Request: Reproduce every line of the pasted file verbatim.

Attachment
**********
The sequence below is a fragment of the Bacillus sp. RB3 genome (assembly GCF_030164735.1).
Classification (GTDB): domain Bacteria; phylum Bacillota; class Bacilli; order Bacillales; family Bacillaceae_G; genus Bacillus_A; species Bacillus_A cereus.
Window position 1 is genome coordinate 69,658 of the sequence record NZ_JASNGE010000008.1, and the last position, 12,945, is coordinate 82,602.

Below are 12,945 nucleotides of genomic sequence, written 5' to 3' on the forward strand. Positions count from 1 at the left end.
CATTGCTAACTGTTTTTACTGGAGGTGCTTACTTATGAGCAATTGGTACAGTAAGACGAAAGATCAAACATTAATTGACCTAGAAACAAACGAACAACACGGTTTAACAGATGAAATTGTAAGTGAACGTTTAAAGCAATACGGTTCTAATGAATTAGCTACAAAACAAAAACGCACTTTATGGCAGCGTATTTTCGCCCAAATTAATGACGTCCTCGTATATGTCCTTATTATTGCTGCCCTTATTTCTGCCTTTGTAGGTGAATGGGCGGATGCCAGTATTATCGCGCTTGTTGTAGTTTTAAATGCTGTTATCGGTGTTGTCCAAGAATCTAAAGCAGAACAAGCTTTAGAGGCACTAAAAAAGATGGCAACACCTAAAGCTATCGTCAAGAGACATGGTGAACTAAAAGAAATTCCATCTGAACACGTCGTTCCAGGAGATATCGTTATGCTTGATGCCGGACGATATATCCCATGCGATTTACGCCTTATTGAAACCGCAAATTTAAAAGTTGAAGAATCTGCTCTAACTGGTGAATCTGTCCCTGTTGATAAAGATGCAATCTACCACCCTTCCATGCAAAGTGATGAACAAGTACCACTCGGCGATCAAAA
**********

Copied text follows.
The sequence below is a fragment of the Bacillus sp. RB3 genome (assembly GCF_030164735.1).
Classification (GTDB): domain Bacteria; phylum Bacillota; class Bacilli; order Bacillales; family Bacillaceae_G; genus Bacillus_A; species Bacillus_A cereus.
Window position 1 is genome coordinate 69,658 of the sequence record NZ_JASNGE010000008.1, and the last position, 12,945, is coordinate 82,602.

Below are 12,945 nucleotides of genomic sequence, written 5' to 3' on the forward strand. Positions count from 1 at the left end.
CATTGCTAACTGTTTTTACTGGAGGTGCTTACTTATGAGCAATTGGTACAGTAAGACGAAAGATCAAACATTAATTGACCTAGAAACAAACGAACAACACGGTTTAACAGATGAAATTGTAAGTGAACGTTTAAAGCAATACGGTTCTAATGAATTAGCTACAAAACAAAAACGCACTTTATGGCAGCGTATTTTCGCCCAAATTAATGACGTCCTCGTATATGTCCTTATTATTGCTGCCCTTATTTCTGCCTTTGTAGGTGAATGGGCGGATGCCAGTATTATCGCGCTTGTTGTAGTTTTAAATGCTGTTATCGGTGTTGTCCAAGAATCTAAAGCAGAACAAGCTTTAGAGGCACTAAAAAAGATGGCAACACCTAAAGCTATCGTCAAGAGACATGGTGAACTAAAAGAAATTCCATCTGAACACGTCGTTCCAGGAGATATCGTTATGCTTGATGCCGGACGATATATCCCATGCGATTTACGCCTTATTGAAACCGCAAATTTAAAAGTTGAAGAATCTGCTCTAACTGGTGAATCTGTCCCTGTTGATAAAGATGCAATCTACCACCCTTCCATGCAAAGTGATGAACAAGTACCACTCGGCGATCAAAA